Bénédicte Madon, UBO, FR
Under the framework of the ECOPOTENTIAL H2020 project, the University of Bretagne Occidental – UBO team (Linwood Pendleton, Bénédicte Madon, Cécile Nys) hosted a 2-day meeting (16-18 orct 2018) to launch a collaboration and develop a spin off project of the Pelagos storyline. The aim was to go beyond the current ECOPOTENTIAL project by building on ECOPOTENTIAL foundations and the Pelagos storyline outcomes to incorporate new kinds of remote sensing data and develop new ways of detecting whales from ships in efforts to protect them from collisions.
Among the protected areas ECOPOTENTIAL focuses on, the Mediterranean Sea is home to many species of whales and dolphins, which now have to share their habitat with human activities: maritime transport, military exercises, oil and gas exploration, tourism, boating, recreational activities and commercial fishing.
While underwater-noise-pollution is of growing concern for whales, another scourge has arisen in the last decades: ship strike, which is now considered as the main threat to whales. As human populations continue to grow, the magnitude of collision events between ships and whales is projected to rise if no effective mitigation measure is implemented. In this context, the ECOOTENTIAL Pelagos storyline focuses on combining satellite imagery, in-situ observations and ecological modelling with information from whale-watching operators and shipping. Until a few years ago, monitoring individual animals from satellites was not even conceivable. ECOPOTENTIAL is applying very high-resolution satellite imagery to find fin whales from space. This imagery is combined with ecological modelling, shipping traffic data and whale-human pressure to build a more complete picture of where whales are located and where the risks (e.g. from shipping) are greatest.
However, understanding, detecting and then predicting, when, where and how ship strikes occur are not simple tasks, but the variety of data sources to help answer those questions is growing. So are the technological advances and solutions, and real-time, high-resolution maps forecasting the risks of collision bear the potential for being the most effective mitigation tool yet to come.
The final step in the development of the Pelagos storyline aims at using machine learning and data assimilation techniques to fill each cell of a data-cube to produce real-time and predictive maps of encounter probability with whales designed in a way to be integrated into shipboard navigation software.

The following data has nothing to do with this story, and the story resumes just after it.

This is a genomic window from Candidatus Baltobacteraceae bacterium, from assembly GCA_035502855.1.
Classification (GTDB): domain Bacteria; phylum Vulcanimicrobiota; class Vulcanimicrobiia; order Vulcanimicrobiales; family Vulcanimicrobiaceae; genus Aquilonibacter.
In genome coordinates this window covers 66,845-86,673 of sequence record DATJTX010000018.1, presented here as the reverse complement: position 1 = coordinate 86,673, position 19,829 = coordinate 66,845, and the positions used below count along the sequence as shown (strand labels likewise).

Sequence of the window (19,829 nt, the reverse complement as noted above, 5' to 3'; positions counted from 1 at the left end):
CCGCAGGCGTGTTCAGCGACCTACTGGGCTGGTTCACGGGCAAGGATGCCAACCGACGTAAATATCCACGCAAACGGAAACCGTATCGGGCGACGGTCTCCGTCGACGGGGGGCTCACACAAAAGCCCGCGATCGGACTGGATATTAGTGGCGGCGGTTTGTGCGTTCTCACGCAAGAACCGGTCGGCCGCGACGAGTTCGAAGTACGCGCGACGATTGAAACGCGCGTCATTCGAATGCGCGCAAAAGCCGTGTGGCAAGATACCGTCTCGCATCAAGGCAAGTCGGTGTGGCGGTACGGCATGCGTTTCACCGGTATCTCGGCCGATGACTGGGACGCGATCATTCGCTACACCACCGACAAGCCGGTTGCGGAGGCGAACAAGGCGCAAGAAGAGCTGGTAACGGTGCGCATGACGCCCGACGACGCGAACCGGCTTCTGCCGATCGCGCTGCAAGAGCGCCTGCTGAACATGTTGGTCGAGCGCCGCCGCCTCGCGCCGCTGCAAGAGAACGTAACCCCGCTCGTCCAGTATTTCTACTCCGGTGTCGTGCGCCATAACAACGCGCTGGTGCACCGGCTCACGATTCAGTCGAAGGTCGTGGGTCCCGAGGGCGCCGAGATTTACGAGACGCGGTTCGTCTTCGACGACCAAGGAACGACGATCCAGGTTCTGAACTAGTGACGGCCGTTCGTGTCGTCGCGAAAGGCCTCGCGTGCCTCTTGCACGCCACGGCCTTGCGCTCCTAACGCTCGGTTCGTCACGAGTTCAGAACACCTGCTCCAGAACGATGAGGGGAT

This 2-day meeting brought together field experts from the Mediterranean Sea, Tech experts and the ECOPOTENTIAL team working on the Pelagos storyline to discuss potential synergies and paths of collaboration after the ECOPOTENTIAL project ends. The meeting focused on finding and highlighting common grounds for future collaboration to improve/develop anti-collision tools. The ECOPOTENTIAL team, field experts from the Mediterranean Sea and big data-AI scientists in Brest shared knowledge and experience during round-tables and focus groups and discussed ways to advance and develop current whale detection and anti-collision tools. A tech corner session aimed at presenting some available technological solutions that could be used in detecting and avoiding whales: this ranged from operational software such as REPCET, VISIR ship routing model, automatisation tools for detecting whales on VHR satellite imagery to passive acoustic and environmental DNA solutions for better monitoring.
During the round-table following the tech corner, four main areas were addressed by the discussion:
1. Review of existing projects and activities (DETECT, Sustainable Ocean Summit 2017, IMO
COLREG, STM Validation)
2. Whale detection (human factor, multi-sensor synergy, REPCET, use of bio-geophysical proxies, studies on near-misses)
3. Whale avoidance (AIS data, track optimization and track scenarios based on VISIR)
4. Data analysis (machine learning).
At the end of the meeting, the proposed collaboration focused on developing a proposal that would make full use of the new technologies to develop onboard detection tools and tackle the challenge of better-seeing and avoiding whales and large marine animals.